METHODS: The researchers created a depression and exercise survey completed by 104 patients ages 18 and up living in central, economically disadvantaged rural Texas. Logistic regression was used to analyze data obtained.
RESULTS: There was a significant difference (p = 0.01) in perception of exercise as a valid treatment for depression as a function of demographic variables, however not as a function of exercise duration (p = 0.12) in the rural primary care clinic's patients. Even though it was not a statistically significant finding, there was a positive correlation found between the amount of exercise engaged in per day and the likelihood to have a positive perception of exercise prescription as a tool in depression prevention and treatment.
CONCLUSION: Participants between ages 40 to 59 years old, female, and of Hispanic ethnicity independently are most likely to perceive exercise lifestyle as a valid treatment for depression. This is the first study to look specifically at patient perception of exercise as a valid treatment tool for depression not only in rural areas, but also in the nation. Findings from this pilot study may help healthcare service providers learn how to best incorporate exercise prescription into depression prevention and treatment in rural areas, leading to reducing depression epidemics.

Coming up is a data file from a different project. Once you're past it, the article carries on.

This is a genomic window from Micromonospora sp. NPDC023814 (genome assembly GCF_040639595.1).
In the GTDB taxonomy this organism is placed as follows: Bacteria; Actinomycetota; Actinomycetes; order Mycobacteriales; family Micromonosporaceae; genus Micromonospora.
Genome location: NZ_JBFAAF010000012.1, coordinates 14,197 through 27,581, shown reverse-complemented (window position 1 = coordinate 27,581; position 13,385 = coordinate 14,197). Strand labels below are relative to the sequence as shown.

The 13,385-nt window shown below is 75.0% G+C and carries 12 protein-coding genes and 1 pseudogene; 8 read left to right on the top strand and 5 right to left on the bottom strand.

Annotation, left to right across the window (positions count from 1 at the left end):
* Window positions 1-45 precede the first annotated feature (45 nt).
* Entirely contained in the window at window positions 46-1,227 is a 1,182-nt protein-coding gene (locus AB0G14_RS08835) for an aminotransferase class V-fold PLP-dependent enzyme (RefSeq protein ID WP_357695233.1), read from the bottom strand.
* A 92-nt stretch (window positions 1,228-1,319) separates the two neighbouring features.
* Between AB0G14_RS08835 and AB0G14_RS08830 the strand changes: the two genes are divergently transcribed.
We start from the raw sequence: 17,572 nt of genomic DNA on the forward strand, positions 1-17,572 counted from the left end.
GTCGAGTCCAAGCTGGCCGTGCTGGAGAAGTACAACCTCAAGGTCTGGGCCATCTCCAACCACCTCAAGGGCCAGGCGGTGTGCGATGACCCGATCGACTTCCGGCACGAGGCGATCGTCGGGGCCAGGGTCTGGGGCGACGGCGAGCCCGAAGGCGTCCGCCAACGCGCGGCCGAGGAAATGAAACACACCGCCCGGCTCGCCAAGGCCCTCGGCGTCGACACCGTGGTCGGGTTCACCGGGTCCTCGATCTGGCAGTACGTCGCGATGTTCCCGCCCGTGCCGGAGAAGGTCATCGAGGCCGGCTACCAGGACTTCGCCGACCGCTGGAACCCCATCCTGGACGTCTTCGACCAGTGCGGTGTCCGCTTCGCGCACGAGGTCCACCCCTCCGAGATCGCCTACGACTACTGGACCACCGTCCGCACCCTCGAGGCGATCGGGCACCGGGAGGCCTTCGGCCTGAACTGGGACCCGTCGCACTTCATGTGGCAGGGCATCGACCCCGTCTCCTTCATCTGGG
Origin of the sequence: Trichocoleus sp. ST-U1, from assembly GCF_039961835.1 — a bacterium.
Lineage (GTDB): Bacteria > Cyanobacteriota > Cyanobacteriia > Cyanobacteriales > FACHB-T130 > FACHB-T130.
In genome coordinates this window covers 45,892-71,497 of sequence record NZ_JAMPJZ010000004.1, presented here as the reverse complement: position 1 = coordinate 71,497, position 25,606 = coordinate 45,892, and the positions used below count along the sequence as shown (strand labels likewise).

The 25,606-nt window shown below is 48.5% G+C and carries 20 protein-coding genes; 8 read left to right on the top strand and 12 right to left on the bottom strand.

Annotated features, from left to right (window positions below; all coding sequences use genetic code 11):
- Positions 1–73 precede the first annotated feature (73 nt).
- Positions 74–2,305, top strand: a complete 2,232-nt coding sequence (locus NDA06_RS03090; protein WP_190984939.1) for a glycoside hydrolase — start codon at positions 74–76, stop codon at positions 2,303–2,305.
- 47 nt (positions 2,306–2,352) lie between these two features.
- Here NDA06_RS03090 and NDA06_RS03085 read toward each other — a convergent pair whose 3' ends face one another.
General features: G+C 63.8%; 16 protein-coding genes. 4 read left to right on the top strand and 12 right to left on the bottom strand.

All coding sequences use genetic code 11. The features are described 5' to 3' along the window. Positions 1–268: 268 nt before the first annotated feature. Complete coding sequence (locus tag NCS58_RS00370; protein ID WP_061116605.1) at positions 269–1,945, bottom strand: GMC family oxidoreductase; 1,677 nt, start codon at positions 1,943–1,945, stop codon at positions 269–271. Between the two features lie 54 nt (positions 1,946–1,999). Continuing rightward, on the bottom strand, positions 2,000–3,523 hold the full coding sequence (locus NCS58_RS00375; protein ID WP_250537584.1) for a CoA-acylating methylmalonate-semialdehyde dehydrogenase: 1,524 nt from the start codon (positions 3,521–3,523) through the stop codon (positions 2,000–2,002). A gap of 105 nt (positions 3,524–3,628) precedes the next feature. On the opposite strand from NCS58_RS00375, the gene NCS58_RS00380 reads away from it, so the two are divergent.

PMID: 26770890 [PubMed]

Clinical and laboratory profiles of refractory Mycoplasma pneumoniae pneumonia in children.

Recent Research Articles from UNTHSC - Sat, 01/16/2016 - 06:34